A wind turbine is a device that harvests wind energy to be converted into electricity for a power grid. Because this is a natural, clean and ‘renewable’ energy source that doesn’t rely on burning fossil fuels, it is a great way for areas to go green and to reduce costs and emissions.
If you’ve ever gone on long journeys through the country side, then chances are that you will likely have seen wind turbines at work. They essentially look like huge windmills that are more narrow and much taller and that tend to be out in open fields in large numbers. But how can these wind-mill type structures help us go green? And how can they turn the very wind around us into usable electric energy? Here we will look at the answers to those questions and how wind turbines work their magic.
Basically wind contains kinetic energy because it is created by lots of fast moving air particles. These particles exist because after the sun heats the earth, this causes the air touching the ground to heat up and so rise (hot air is lighter than warm air because it has higher pressure). This then pushes all the air upwards, but leaves a partial vacuum underneath – causing the cooler air to then swap positions and rush underneath to fill those pockets. In fact then, wind energy is a form of indirect solar energy – the sun being responsible for most of our strategies to go green.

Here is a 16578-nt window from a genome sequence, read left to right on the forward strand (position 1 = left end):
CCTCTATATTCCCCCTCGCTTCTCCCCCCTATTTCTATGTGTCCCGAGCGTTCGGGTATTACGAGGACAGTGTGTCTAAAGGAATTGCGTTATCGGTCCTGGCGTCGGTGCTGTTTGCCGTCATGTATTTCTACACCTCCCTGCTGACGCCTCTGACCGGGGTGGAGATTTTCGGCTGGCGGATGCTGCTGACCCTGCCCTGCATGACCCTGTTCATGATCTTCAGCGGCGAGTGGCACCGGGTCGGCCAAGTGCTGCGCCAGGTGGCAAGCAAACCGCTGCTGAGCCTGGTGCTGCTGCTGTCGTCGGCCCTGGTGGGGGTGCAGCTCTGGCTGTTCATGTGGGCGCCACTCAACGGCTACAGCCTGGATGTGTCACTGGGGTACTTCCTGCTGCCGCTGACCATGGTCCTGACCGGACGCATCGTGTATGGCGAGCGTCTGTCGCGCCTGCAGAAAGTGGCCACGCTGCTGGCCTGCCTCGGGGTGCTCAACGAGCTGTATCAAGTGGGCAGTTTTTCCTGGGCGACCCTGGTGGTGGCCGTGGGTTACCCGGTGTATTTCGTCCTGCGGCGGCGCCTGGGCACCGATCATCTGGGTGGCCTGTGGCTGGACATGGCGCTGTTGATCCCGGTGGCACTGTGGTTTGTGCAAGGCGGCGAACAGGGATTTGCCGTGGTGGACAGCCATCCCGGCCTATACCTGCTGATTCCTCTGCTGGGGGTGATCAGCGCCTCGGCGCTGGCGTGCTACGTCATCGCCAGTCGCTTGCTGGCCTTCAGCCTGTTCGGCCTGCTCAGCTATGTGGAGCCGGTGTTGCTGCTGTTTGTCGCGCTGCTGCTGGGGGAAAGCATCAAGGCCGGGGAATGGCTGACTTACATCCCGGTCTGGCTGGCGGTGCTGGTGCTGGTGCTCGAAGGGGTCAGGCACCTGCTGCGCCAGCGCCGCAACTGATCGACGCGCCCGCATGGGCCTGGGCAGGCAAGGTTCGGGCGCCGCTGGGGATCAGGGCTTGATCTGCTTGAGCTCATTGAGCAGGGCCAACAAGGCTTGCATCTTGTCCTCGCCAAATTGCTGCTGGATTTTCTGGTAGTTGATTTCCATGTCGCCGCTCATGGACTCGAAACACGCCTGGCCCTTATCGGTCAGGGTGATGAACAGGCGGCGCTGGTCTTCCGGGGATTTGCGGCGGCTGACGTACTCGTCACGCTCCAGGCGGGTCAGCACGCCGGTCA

These particles then rush around charged with energy, and when they strike the rotor blades of a wind turbine it causes those blades to rotate. This then means that the kinetic energy has now been passed to the wind turbines. As the rotors turn they then turn a gear box and that means that the power is stepped up a notch so that the gears are turning faster and more powerfully than the large rotor blades which will be very large but moving very slowly. This process is the same as the gears on a bike.
From here, the gears then power a generator which converts kinetic energy into electrical energy and which allows us to use it to go green. This works essentially by spinning a conductor (normally a coiled wire) between two magnets which generates an electric current (usually direct current or DC) via a process known as ‘electromagnetic induction’.
This current is then converted to ‘AC’ or ‘Alternating Current’ making it compatible with most home appliances, and then stored at a power station to be sold to homes as necessary.